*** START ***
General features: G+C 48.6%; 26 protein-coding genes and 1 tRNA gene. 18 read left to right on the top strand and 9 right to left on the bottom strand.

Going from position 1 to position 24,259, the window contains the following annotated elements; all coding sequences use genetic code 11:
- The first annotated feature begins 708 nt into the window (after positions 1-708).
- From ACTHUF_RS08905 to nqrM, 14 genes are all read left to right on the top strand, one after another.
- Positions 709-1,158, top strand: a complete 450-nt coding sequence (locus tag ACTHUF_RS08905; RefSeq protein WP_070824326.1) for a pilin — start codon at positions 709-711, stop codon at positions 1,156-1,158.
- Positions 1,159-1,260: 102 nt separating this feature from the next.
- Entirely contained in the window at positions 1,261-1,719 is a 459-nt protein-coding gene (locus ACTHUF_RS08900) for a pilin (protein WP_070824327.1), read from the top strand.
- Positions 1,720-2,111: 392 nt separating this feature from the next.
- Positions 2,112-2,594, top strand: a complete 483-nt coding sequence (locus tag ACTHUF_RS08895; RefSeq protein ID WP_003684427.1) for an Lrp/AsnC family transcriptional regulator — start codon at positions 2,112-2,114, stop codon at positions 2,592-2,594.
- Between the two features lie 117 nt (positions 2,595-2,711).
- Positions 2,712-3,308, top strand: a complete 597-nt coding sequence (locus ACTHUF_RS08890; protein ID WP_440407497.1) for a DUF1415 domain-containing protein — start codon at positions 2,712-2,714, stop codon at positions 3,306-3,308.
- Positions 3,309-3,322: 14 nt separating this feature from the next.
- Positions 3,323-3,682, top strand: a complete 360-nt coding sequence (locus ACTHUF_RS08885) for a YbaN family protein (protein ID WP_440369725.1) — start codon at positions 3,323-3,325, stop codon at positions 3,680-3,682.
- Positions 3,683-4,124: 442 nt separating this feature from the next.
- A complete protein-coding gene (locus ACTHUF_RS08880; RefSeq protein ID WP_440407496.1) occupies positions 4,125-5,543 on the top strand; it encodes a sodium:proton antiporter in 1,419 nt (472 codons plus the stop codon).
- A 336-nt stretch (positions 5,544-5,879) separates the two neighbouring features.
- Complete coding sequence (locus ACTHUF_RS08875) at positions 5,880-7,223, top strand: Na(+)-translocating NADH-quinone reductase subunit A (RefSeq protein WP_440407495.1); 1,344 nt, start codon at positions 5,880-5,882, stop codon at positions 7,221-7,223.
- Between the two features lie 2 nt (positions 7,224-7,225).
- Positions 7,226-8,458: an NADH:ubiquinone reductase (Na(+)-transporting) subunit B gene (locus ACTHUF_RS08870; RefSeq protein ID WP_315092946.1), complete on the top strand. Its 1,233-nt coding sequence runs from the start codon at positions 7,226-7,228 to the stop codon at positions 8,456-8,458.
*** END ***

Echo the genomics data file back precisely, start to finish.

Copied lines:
General features: G+C 48.6%; 26 protein-coding genes and 1 tRNA gene. 18 read left to right on the top strand and 9 right to left on the bottom strand.

Going from position 1 to position 24,259, the window contains the following annotated elements; all coding sequences use genetic code 11:
- The first annotated feature begins 708 nt into the window (after positions 1-708).
- From ACTHUF_RS08905 to nqrM, 14 genes are all read left to right on the top strand, one after another.
- Positions 709-1,158, top strand: a complete 450-nt coding sequence (locus tag ACTHUF_RS08905; RefSeq protein WP_070824326.1) for a pilin — start codon at positions 709-711, stop codon at positions 1,156-1,158.
- Positions 1,159-1,260: 102 nt separating this feature from the next.
- Entirely contained in the window at positions 1,261-1,719 is a 459-nt protein-coding gene (locus ACTHUF_RS08900) for a pilin (protein WP_070824327.1), read from the top strand.
- Positions 1,720-2,111: 392 nt separating this feature from the next.
- Positions 2,112-2,594, top strand: a complete 483-nt coding sequence (locus tag ACTHUF_RS08895; RefSeq protein ID WP_003684427.1) for an Lrp/AsnC family transcriptional regulator — start codon at positions 2,112-2,114, stop codon at positions 2,592-2,594.
- Between the two features lie 117 nt (positions 2,595-2,711).
- Positions 2,712-3,308, top strand: a complete 597-nt coding sequence (locus ACTHUF_RS08890; protein ID WP_440407497.1) for a DUF1415 domain-containing protein — start codon at positions 2,712-2,714, stop codon at positions 3,306-3,308.
- Positions 3,309-3,322: 14 nt separating this feature from the next.
- Positions 3,323-3,682, top strand: a complete 360-nt coding sequence (locus ACTHUF_RS08885) for a YbaN family protein (protein ID WP_440369725.1) — start codon at positions 3,323-3,325, stop codon at positions 3,680-3,682.
- Positions 3,683-4,124: 442 nt separating this feature from the next.
- A complete protein-coding gene (locus ACTHUF_RS08880; RefSeq protein ID WP_440407496.1) occupies positions 4,125-5,543 on the top strand; it encodes a sodium:proton antiporter in 1,419 nt (472 codons plus the stop codon).
- A 336-nt stretch (positions 5,544-5,879) separates the two neighbouring features.
- Complete coding sequence (locus ACTHUF_RS08875) at positions 5,880-7,223, top strand: Na(+)-translocating NADH-quinone reductase subunit A (RefSeq protein WP_440407495.1); 1,344 nt, start codon at positions 5,880-5,882, stop codon at positions 7,221-7,223.
- Between the two features lie 2 nt (positions 7,224-7,225).
- Positions 7,226-8,458: an NADH:ubiquinone reductase (Na(+)-transporting) subunit B gene (locus ACTHUF_RS08870; RefSeq protein ID WP_315092946.1), complete on the top strand. Its 1,233-nt coding sequence runs from the start codon at positions 7,226-7,228 to the stop codon at positions 8,456-8,458.